- A. J. Kemp, “The Tekhne Grammatike of Dionysius Thrax: Translated into English,” Historiographia Linguistica, vol. 13, iss. 2/3, pp. 343-363, 1986. ↩︎
- W. Churchill, “Harrow,” in A roving commission : my early life, New York: Charles Scribner’s Sons, 1930, p. 17. ↩︎
- Writing in Print magazine, Jason Pamental hypothesises that the paragraph indent was joined by the blank line — another example of whitespace as punctuation — because of simple laziness. It’s easier, he writes, to hit the return key twice than it is to hit return a single time and then insert a tab or em quad at the start of the next line.3 ↩︎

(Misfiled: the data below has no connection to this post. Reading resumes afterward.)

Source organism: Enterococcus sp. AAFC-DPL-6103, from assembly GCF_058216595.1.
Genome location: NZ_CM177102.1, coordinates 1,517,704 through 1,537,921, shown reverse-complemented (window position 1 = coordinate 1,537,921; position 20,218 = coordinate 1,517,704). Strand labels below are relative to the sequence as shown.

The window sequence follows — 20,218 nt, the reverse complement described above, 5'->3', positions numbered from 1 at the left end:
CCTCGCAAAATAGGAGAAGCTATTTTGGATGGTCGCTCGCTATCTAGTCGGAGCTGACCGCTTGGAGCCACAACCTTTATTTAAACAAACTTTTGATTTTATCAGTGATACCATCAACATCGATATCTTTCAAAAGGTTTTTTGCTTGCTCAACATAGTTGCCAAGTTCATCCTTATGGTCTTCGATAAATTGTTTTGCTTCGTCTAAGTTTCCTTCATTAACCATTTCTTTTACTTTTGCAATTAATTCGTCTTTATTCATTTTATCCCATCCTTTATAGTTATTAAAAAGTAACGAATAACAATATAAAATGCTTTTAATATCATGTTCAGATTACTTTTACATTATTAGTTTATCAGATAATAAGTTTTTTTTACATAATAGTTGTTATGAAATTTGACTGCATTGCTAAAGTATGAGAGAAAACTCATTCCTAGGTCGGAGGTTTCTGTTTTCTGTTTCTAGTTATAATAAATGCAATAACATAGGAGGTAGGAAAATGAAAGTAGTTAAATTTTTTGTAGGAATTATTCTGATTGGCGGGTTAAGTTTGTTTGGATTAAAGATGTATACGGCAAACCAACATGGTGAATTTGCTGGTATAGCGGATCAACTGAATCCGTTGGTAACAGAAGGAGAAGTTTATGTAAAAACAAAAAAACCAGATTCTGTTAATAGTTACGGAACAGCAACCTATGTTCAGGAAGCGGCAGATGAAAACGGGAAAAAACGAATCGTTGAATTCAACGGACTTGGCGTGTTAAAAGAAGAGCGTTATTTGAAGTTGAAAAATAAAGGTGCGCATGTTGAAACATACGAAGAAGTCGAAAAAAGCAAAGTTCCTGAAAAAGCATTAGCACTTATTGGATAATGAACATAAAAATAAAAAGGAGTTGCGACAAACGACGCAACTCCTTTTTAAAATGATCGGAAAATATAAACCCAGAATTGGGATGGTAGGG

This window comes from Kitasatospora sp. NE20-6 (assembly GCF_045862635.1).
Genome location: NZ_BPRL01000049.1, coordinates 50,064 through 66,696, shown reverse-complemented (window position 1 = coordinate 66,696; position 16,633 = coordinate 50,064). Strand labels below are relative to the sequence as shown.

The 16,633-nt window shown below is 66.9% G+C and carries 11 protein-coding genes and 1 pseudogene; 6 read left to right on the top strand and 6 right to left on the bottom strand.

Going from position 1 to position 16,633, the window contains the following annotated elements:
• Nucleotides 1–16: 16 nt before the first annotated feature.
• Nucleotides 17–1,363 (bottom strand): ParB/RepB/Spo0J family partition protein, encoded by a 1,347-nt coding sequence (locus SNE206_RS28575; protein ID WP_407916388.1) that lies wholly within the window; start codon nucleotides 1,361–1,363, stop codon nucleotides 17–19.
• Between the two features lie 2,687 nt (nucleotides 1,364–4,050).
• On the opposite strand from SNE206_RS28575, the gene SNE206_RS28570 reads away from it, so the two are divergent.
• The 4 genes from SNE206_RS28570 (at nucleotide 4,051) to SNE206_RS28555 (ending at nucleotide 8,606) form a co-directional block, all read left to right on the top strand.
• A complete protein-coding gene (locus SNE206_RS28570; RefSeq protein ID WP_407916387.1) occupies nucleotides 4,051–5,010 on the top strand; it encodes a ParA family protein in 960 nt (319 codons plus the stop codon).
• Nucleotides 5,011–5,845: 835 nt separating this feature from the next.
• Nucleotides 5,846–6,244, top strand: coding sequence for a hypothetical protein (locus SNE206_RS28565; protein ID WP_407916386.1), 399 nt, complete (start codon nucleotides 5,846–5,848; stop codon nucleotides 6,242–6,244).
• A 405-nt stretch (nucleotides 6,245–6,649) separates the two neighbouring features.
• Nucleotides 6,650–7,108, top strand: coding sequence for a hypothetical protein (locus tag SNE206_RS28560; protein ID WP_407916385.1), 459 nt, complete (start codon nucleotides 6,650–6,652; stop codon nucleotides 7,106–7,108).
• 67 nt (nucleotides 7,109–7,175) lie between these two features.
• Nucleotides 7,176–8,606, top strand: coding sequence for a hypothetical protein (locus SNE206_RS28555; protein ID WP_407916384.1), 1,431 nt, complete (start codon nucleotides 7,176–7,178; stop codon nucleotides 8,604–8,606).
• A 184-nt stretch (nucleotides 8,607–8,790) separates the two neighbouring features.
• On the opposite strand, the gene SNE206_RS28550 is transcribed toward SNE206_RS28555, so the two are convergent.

- The text above is modified slightly from Churchill’s original notes in order to match the speech as he delivered it. You can also read the “substantially verbatim” speech as it was transcribed by Hansard, the official parliamentary record, which differs again. ↩︎